In the city, while walking towards the parking lot where his car
resided, Michael Marquez noticed the book The Old Man and the Sea
on display at a bookstore window. He stopped and scanned the cover;
it hadn't changed since he last saw it. He saw the author's name,
Ernest Hemingway and, before he realized, a teardrop dribbled down
his cheek. By the time the teardrop hit the ground, he was taken
to a whole new country and twenty years into the past. Michael was
sitting at his favorite place in the house, on the cement floor
with his back resting against the gray unpainted brick walls of
the living room. In his hands he held that same book and the sunshine,
from the only window in the living room, rested directly on the
page he was reading.
He wasn't that great of a reader, but he loved to read. Sometimes
he would have to read the same page over and over again, and he
didn't go to the next page until he completely understood what the
current page told. Sometimes he would take time to consult a word
from the dictionary that Priest Thomas had given him. He usually
tried reading 10 pages a day, but always had to cut it short so
he could go to work. Today he was determined to read all the way
through to page 65 before going to work at the farm.
His bare feet lay comfortably on the cool concrete while his attention
was gripped by the words of Ernest Hemingway. He loved this book.
Something about the solitude and the strength of the old man made
young Michael think about his own state of being. He saw himself
in that book, and didn't know exactly how. But all that emotion
he had, he couldn't express. At school, they didn't spend nearly
enough time discussing the book. Many of the questions he would
ask, his teacher didn't know the answers to, as if the teacher was
programmed to only know the answers to the questions he was asking
and nothing else about the book. His little sister Anna, who was
named after her late mother, was far too young to understand what
Michael wanted to talk about. Although Michael would sometimes try,
little Anna would always drift off to her own little world. Finally,
there was his father, but Michael would never bother ask him. His
father did not know how to read and did not agree with all the nonsense
homework that Michael's school made him do. He thought that schoolwork
took too much time away from Michael's real duty: to provide for
his family by working at the farm with his father.
Half an hour passed and his father began calling him to get ready
for work. Michael nodded and kept reading. He was far too into the
plot to let go of the book. He was overpowerd by some force that
kept his eyes moving and held his hands tight to the book. His eyes
flowed through every sentence and every paragraph while somehow
retaining all the information that went past him. He felt a phenomenal
sensation. He didn't remember the last time he went through so many
pages without backtracking or consulting the dictionary.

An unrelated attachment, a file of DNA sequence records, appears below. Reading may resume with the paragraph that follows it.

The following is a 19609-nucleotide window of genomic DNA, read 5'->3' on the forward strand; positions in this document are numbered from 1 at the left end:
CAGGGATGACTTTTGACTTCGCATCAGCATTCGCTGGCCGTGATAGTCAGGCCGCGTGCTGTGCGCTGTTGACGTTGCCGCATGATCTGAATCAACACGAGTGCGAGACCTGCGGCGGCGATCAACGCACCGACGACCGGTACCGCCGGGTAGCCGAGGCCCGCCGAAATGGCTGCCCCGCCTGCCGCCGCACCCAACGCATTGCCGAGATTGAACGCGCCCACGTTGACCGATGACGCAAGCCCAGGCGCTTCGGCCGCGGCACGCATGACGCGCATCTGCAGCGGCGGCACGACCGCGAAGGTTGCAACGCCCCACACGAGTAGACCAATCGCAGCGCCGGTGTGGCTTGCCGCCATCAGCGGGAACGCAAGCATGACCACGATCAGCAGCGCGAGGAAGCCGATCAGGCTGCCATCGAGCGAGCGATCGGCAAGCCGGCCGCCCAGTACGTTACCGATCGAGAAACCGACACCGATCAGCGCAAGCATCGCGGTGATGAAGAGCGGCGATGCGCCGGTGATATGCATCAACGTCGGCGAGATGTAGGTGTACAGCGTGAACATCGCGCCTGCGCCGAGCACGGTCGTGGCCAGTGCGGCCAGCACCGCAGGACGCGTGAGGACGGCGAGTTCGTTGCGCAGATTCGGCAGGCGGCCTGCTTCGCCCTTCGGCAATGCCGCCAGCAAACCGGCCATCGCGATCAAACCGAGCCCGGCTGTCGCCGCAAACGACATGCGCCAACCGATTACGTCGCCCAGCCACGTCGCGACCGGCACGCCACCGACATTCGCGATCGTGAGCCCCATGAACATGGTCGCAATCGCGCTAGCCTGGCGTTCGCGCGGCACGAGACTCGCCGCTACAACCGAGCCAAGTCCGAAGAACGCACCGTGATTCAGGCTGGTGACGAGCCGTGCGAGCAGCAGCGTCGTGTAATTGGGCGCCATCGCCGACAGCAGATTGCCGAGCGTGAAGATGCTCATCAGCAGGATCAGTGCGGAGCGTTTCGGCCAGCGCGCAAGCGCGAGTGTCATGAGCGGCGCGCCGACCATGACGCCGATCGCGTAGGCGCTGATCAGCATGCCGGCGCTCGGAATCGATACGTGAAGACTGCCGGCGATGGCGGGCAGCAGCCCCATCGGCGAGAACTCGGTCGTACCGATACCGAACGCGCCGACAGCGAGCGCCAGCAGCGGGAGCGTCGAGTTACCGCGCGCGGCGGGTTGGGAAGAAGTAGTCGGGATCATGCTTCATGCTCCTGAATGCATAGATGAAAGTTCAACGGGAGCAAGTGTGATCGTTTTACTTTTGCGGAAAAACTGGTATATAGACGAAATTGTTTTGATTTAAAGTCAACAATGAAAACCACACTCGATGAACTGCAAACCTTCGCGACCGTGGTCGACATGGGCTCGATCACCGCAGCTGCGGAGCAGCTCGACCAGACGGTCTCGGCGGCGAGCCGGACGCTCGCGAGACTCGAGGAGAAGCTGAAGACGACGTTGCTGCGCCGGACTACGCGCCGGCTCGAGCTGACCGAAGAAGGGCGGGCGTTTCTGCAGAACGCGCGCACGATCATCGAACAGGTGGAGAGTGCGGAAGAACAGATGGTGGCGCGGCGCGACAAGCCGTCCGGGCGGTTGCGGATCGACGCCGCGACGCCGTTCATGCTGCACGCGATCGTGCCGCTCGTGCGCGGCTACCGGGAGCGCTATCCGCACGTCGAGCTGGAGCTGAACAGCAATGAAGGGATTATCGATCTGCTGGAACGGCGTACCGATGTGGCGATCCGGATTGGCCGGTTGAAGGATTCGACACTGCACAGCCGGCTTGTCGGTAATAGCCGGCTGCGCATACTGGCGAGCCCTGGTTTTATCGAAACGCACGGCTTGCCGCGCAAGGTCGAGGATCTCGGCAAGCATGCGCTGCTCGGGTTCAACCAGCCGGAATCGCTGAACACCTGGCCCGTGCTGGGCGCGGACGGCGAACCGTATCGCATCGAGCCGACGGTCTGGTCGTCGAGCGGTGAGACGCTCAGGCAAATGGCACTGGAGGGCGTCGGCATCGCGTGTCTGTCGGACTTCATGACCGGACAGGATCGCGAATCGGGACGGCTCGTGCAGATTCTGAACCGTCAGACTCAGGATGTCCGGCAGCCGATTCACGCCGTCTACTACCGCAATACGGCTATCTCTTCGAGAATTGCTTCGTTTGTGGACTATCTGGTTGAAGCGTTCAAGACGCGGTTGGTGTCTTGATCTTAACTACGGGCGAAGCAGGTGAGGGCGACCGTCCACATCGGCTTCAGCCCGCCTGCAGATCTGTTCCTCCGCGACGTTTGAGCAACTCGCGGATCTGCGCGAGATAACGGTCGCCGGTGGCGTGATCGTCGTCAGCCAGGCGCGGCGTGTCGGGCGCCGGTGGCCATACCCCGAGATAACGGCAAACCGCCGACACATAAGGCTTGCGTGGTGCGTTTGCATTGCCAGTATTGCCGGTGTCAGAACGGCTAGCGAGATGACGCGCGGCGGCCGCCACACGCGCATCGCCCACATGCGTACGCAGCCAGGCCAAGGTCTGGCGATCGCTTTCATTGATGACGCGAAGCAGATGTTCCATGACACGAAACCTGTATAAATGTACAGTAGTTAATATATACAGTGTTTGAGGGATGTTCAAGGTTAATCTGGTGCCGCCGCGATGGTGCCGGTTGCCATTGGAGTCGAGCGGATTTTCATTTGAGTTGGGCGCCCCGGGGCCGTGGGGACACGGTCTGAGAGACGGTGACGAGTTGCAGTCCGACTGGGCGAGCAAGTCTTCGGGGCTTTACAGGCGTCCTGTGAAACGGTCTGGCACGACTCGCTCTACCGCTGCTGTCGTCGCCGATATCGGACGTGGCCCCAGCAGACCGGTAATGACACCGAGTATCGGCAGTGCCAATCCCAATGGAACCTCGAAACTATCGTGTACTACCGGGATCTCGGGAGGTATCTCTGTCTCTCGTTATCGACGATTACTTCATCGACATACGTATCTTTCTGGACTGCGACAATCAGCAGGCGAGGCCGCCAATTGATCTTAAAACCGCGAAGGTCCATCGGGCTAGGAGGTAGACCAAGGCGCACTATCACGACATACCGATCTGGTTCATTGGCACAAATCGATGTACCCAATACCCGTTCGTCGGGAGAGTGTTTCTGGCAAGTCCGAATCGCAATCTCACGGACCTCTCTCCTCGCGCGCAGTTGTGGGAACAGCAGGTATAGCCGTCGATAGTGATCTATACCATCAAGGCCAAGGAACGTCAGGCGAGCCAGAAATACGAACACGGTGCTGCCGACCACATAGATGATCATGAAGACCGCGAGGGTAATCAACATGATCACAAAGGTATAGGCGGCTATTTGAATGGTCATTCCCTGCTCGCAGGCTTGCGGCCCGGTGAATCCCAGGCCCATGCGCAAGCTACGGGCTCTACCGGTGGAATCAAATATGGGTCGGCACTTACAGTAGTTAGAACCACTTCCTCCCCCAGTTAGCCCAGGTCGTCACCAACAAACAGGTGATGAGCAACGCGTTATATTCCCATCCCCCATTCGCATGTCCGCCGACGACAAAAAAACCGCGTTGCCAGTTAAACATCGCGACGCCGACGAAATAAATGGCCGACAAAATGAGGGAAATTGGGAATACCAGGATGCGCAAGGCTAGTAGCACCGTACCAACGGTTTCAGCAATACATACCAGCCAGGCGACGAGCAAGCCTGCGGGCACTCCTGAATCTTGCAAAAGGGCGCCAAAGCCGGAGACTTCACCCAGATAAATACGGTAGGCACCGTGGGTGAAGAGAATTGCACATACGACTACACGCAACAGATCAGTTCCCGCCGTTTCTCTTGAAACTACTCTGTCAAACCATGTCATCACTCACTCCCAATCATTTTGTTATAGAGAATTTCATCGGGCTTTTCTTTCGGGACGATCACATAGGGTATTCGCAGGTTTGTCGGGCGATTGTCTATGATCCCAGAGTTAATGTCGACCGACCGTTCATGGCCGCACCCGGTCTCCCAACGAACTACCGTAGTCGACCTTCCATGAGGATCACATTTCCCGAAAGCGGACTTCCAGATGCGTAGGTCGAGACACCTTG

His father called him again. He looked down for a microsecond and
realized he was already on page 65, but he couldn't stop, at least
not now! He spared a second and asked his father to let him finish
the page he was reading, and kept on reading. His father was beginning
to get irritated because his son wasn't getting ready for work.
He began to get Michael's machete and shoes while cursing under
Michael kept reading; the feeling was now intense. His heart was
pumping incredibly fast to provide enough energy to his eyes and
mind to process all the information so fluently. He wasn't reading
anymore. He was in the book; he was a ghost that stood by the seashore
and watched the events happen as the author thought them. He felt
exactly what was going on in the book. He heard the calming sounds
of the beach, smelled the fresh salty aroma of the ocean, and even
felt the tingling sensation of the sunrays burning his skin.
Then he began to hear some background noise. He didn't know what
it was, so he ignored it and it went away. He kept watching the
story line as it developed. That disturbing noise would come and
go every once in a while but he never gave it much thought. But
something happened. His whole world was shaken. He became disoriented;
he didn't know where he was.
Then, when the tremor stabilized and after he regained his sense
of balance, Michael opened up his eyes. He was back at home, sitting
on the cool paved floor with his back resting against the gray,
unpainted wall and the sunlight from the window hit directly on
his father's brown work boots that were standing in front of him.
Michael looked up and away from his father's rigid feet and saw
his torn and dirty work pants, his stained beige button-up shirt
and his hands that held the book he was about to finish. Then he
looked at his father's eyes and, at that moment, Michael knew he
was in trouble. He took another glance at his father's hands and
felt a slight burst of anger because they had taken his fantasy
world away from him. That feeling quickly vanished when Michael
looked into his father's deep brown eyes and realized he had disappointed
him; he realized he had disappointed his family.
That was the last time he ever saw that book. That same day, his
father asked him to work full time and help him provide for the
family. But now, 20 years later, Michael saw that same book that
he never finished. He noticed his reflection on the glass window
of the bookstore. He saw his brand new black suit he had just bought
for his new job and the black leather suitcase his mother-in-law
gave him. Michael held his breath for a second and kept walking
towards the parking lot.
by Juan Ulloa